What is a Rent Roll (Including a Free Rent Roll Template)
The rent roll is one of the essential pieces of information real estate investors have at their disposal, chief among all other records, studies, and financial reports.
Let’s go through how rent rolls function in this article, along with how to estimate an income-producing property’s genuine value before you sell, acquire, or apply for financing.
What Is a Rent Roll
The rent roll is a detailed record of each unit in a rental property. Many investors and banks seek a rent roll as part of their due diligence procedure because it is a crucial document in real estate transactions. It is advised that landlords maintain an accurate, current rent roll for each of their properties and their entire portfolio due to its adaptability and utility.
If a unit is occupied, who is the tenant, the tenant’s payment history, the security deposit that is being retained, the length of time the tenant has been residing at the property, and the expiration date of the present lease are all details that can be found on a rent roll.
Lenders, property managers, and investors in rental property use rent rolls to evaluate the flow of income from a particular rental property. Rent rolls are prepared for all rental real estate assets, including single-family homes, multifamily structures, commercial and office buildings, and mixed-use projects.
The information can also be included in a few crucial financial performance calculations that every landlord should know. For instance, internal rate of return (IRR), capitalization rate, and gross rent multiplier (GRM).
Why a Rent Roll Is Important
When you invest in rental property, you get the income the property brings in. Because of this, a real estate investor may frequently perceive a turnkey rental property already generating money as having a higher value than a vacant home looking for a tenant.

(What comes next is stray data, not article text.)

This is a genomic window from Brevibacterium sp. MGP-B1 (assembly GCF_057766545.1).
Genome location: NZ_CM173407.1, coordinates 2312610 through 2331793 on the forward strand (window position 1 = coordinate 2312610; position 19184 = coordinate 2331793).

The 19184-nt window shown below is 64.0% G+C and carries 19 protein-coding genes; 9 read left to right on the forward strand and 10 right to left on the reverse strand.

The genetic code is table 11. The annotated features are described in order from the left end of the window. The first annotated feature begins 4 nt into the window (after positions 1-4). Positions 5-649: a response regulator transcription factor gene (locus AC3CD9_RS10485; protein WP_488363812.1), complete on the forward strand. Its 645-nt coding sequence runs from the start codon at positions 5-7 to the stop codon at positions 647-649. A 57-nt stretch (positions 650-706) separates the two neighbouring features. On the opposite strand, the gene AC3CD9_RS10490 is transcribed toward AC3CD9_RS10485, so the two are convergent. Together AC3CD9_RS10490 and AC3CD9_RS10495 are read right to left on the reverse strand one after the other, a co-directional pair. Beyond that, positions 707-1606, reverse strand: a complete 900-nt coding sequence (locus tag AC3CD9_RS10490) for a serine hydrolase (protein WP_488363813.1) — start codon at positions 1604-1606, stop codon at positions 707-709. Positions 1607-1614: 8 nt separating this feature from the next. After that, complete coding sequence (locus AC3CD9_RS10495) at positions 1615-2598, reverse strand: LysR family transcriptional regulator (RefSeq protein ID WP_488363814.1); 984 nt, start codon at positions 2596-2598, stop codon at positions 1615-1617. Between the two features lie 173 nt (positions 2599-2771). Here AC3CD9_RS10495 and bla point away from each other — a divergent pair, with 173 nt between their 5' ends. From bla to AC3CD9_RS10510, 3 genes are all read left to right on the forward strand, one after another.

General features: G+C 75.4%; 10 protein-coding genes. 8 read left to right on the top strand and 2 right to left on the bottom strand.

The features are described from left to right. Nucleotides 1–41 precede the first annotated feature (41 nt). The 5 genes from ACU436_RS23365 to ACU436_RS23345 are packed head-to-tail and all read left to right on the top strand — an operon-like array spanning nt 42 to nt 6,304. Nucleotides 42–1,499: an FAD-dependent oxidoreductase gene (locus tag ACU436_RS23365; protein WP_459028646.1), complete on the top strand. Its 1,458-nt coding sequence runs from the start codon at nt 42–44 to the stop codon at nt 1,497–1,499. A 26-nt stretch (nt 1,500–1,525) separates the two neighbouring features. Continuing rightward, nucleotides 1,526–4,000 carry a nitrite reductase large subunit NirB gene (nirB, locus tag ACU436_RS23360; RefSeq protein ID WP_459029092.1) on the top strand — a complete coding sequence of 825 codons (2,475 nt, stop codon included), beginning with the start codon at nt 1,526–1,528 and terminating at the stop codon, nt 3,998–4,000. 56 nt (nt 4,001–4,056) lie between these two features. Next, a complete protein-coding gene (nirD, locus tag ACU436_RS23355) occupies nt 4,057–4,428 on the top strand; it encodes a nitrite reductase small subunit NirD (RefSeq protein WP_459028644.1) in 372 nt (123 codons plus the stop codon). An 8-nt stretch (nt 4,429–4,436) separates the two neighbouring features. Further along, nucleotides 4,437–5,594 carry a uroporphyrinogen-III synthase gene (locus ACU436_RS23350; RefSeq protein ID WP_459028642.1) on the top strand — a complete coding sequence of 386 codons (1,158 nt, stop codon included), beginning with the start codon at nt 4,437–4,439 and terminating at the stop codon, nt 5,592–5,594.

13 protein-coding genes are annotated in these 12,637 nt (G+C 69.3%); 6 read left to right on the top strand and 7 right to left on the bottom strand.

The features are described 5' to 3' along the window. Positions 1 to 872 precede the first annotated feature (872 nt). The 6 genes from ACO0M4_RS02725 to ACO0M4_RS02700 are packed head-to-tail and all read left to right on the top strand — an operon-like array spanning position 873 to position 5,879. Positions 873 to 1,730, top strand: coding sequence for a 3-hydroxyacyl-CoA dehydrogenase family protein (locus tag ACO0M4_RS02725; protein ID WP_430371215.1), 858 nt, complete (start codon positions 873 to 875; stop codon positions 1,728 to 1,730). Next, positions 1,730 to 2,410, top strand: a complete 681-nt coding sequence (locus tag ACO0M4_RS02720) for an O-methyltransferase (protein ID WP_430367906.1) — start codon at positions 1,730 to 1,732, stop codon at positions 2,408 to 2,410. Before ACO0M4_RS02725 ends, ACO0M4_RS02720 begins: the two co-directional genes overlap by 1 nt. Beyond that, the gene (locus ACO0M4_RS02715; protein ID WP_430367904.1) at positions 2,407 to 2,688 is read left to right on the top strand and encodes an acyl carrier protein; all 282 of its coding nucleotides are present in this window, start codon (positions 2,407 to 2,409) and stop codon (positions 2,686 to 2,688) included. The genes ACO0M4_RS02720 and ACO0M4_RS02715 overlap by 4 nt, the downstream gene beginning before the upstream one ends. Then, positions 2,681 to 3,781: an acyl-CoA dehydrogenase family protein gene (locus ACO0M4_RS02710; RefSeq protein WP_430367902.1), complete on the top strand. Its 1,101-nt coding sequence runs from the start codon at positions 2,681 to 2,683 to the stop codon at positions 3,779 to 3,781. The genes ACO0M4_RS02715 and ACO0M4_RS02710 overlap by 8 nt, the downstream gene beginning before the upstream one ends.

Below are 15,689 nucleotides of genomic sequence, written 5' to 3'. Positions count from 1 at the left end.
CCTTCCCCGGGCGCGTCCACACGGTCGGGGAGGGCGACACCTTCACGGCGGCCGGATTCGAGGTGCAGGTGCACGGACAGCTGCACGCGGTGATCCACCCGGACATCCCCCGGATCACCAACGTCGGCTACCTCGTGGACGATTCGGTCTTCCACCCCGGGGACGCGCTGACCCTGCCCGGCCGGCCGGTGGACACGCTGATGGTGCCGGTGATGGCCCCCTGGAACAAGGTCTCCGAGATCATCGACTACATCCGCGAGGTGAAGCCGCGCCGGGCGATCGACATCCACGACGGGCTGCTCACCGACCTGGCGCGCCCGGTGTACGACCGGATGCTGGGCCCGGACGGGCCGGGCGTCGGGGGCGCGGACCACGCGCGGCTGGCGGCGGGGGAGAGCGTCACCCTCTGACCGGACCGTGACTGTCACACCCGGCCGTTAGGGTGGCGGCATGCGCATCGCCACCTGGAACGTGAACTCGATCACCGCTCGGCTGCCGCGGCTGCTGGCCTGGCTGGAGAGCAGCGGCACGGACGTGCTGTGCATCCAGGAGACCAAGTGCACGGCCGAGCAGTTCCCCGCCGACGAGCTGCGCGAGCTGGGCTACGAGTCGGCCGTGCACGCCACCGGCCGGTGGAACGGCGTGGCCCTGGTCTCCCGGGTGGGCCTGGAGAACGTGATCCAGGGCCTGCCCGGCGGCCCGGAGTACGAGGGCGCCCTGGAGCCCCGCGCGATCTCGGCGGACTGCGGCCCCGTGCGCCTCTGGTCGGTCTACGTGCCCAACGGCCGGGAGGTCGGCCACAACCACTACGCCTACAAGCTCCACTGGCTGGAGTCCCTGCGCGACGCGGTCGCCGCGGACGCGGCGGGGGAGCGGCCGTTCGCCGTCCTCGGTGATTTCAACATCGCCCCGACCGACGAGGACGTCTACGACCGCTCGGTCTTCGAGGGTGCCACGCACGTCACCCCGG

If correctly set up, the rent roll of a property will give a real-time picture of the gross cash flow the asset is producing. But more crucially, a rent roll will enable you to determine whether the gross rental income is anticipated to increase, remain flat, or decline in the near future.
Rental property owners, prospective buyers, and lenders can quickly determine whether the gross income recorded on the P&L is authentic and accurate by comparing the rent roll to the income section of the profit and loss statement (P&L).
How Buyers Use Rent Roll
The rent roll will reveal the amount of rental revenue that should and is being collected if you are a buyer looking at a home that is up for sale. You may find out from the rent roll report how probable it is that the property will continue to generate income.
Will Cash Flow Continue?
Imagine, for instance, that you are purchasing a four-unit fourplex in September and that three of the four leases are set to expire at the end of the year. If every lease cannot be renewed for at least the current rental rate, you are sure to have negative cash flow come January.
So that the property continues to bring in at least the current rental income after you close escrow, a wise buyer would make it a condition of closing that the seller renews the leases about to expire.
Is the Rent Being Paid on Time?
You can determine whether a renter has been paying rent in accordance with the terms of their lease agreement by examining the rent roll. Returning to our fourplex, the same renters may have occupied the property for the past two years.
Yet, if two of the four renters have consistently paid late this year, the chances are that one of the two tenants will “go bad” and depart or get evicted sooner than later.
Can You Increase Cash Flow?
Before you purchase the property, review the rent roll to find any hidden opportunities to increase your monthly income. For instance, you can raise the rents to market level if the current rentals are drastically below market and the lease is about to expire. You can easily let the lease run and find a new tenant prepared to pay fair market rent if a present tenant cannot pay the higher market rent.